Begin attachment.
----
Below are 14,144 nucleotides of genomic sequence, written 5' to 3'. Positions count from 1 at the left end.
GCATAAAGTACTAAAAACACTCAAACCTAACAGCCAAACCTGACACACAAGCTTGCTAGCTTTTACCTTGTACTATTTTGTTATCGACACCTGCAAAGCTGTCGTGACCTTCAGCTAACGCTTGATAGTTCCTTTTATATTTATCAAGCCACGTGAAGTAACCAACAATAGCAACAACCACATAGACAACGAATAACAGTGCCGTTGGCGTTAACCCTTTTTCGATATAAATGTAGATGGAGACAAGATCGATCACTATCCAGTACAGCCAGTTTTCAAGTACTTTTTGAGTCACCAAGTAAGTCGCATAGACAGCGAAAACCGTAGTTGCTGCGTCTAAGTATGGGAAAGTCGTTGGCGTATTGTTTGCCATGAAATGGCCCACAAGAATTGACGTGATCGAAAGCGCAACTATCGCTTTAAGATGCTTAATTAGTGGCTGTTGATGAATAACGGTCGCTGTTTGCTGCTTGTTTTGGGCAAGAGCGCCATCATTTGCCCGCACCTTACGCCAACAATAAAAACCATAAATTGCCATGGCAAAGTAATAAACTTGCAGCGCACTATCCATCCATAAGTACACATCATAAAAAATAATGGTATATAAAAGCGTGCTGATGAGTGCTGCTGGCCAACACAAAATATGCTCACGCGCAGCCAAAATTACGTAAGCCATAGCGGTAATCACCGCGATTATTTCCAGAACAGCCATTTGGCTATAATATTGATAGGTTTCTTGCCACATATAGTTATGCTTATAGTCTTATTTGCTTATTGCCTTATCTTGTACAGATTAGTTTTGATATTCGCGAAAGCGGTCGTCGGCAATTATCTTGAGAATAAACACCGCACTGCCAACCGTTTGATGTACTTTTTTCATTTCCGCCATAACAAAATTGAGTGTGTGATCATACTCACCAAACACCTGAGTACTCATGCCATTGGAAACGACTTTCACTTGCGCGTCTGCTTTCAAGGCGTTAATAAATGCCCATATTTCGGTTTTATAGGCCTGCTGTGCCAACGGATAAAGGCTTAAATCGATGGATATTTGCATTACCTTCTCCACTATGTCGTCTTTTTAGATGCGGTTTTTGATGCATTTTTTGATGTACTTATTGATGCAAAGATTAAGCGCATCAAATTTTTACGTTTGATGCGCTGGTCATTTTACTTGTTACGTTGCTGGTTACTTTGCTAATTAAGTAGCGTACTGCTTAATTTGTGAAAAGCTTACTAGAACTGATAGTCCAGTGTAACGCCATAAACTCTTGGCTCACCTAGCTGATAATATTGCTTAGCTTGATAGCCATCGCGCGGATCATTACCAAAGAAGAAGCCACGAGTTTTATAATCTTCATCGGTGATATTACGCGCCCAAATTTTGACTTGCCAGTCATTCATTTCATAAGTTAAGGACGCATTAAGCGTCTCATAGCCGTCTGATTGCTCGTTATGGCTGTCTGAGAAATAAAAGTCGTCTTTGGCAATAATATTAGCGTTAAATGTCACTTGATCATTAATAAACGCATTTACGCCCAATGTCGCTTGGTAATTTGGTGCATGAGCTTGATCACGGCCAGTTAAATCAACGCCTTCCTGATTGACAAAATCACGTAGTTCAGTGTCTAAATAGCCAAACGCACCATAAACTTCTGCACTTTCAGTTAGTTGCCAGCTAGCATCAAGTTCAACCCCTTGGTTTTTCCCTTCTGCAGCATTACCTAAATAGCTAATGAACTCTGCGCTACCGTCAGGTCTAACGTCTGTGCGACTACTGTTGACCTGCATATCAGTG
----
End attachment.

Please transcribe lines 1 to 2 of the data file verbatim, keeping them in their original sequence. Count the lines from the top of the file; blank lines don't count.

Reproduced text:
Below are 14,144 nucleotides of genomic sequence, written 5' to 3'. Positions count from 1 at the left end.
GCATAAAGTACTAAAAACACTCAAACCTAACAGCCAAACCTGACACACAAGCTTGCTAGCTTTTACCTTGTACTATTTTGTTATCGACACCTGCAAAGCTGTCGTGACCTTCAGCTAACGCTTGATAGTTCCTTTTATATTTATCAAGCCACGTGAAGTAACCAACAATAGCAACAACCACATAGACAACGAATAACAGTGCCGTTGGCGTTAACCCTTTTTCGATATAAATGTAGATGGAGACAAGATCGATCACTATCCAGTACAGCCAGTTTTCAAGTACTTTTTGAGTCACCAAGTAAGTCGCATAGACAGCGAAAACCGTAGTTGCTGCGTCTAAGTATGGGAAAGTCGTTGGCGTATTGTTTGCCATGAAATGGCCCACAAGAATTGACGTGATCGAAAGCGCAACTATCGCTTTAAGATGCTTAATTAGTGGCTGTTGATGAATAACGGTCGCTGTTTGCTGCTTGTTTTGGGCAAGAGCGCCATCATTTGCCCGCACCTTACGCCAACAATAAAAACCATAAATTGCCATGGCAAAGTAATAAACTTGCAGCGCACTATCCATCCATAAGTACACATCATAAAAAATAATGGTATATAAAAGCGTGCTGATGAGTGCTGCTGGCCAACACAAAATATGCTCACGCGCAGCCAAAATTACGTAAGCCATAGCGGTAATCACCGCGATTATTTCCAGAACAGCCATTTGGCTATAATATTGATAGGTTTCTTGCCACATATAGTTATGCTTATAGTCTTATTTGCTTATTGCCTTATCTTGTACAGATTAGTTTTGATATTCGCGAAAGCGGTCGTCGGCAATTATCTTGAGAATAAACACCGCACTGCCAACCGTTTGATGTACTTTTTTCATTTCCGCCATAACAAAATTGAGTGTGTGATCATACTCACCAAACACCTGAGTACTCATGCCATTGGAAACGACTTTCACTTGCGCGTCTGCTTTCAAGGCGTTAATAAATGCCCATATTTCGGTTTTATAGGCCTGCTGTGCCAACGGATAAAGGCTTAAATCGATGGATATTTGCATTACCTTCTCCACTATGTCGTCTTTTTAGATGCGGTTTTTGATGCATTTTTTGATGTACTTATTGATGCAAAGATTAAGCGCATCAAATTTTTACGTTTGATGCGCTGGTCATTTTACTTGTTACGTTGCTGGTTACTTTGCTAATTAAGTAGCGTACTGCTTAATTTGTGAAAAGCTTACTAGAACTGATAGTCCAGTGTAACGCCATAAACTCTTGGCTCACCTAGCTGATAATATTGCTTAGCTTGATAGCCATCGCGCGGATCATTACCAAAGAAGAAGCCACGAGTTTTATAATCTTCATCGGTGATATTACGCGCCCAAATTTTGACTTGCCAGTCATTCATTTCATAAGTTAAGGACGCATTAAGCGTCTCATAGCCGTCTGATTGCTCGTTATGGCTGTCTGAGAAATAAAAGTCGTCTTTGGCAATAATATTAGCGTTAAATGTCACTTGATCATTAATAAACGCATTTACGCCCAATGTCGCTTGGTAATTTGGTGCATGAGCTTGATCACGGCCAGTTAAATCAACGCCTTCCTGATTGACAAAATCACGTAGTTCAGTGTCTAAATAGCCAAACGCACCATAAACTTCTGCACTTTCAGTTAGTTGCCAGCTAGCATCAAGTTCAACCCCTTGGTTTTTCCCTTCTGCAGCATTACCTAAATAGCTAATGAACTCTGCGCTACCGTCAGGTCTAACGTCTGTGCGACTACTGTTGACCTGCATATCAGTG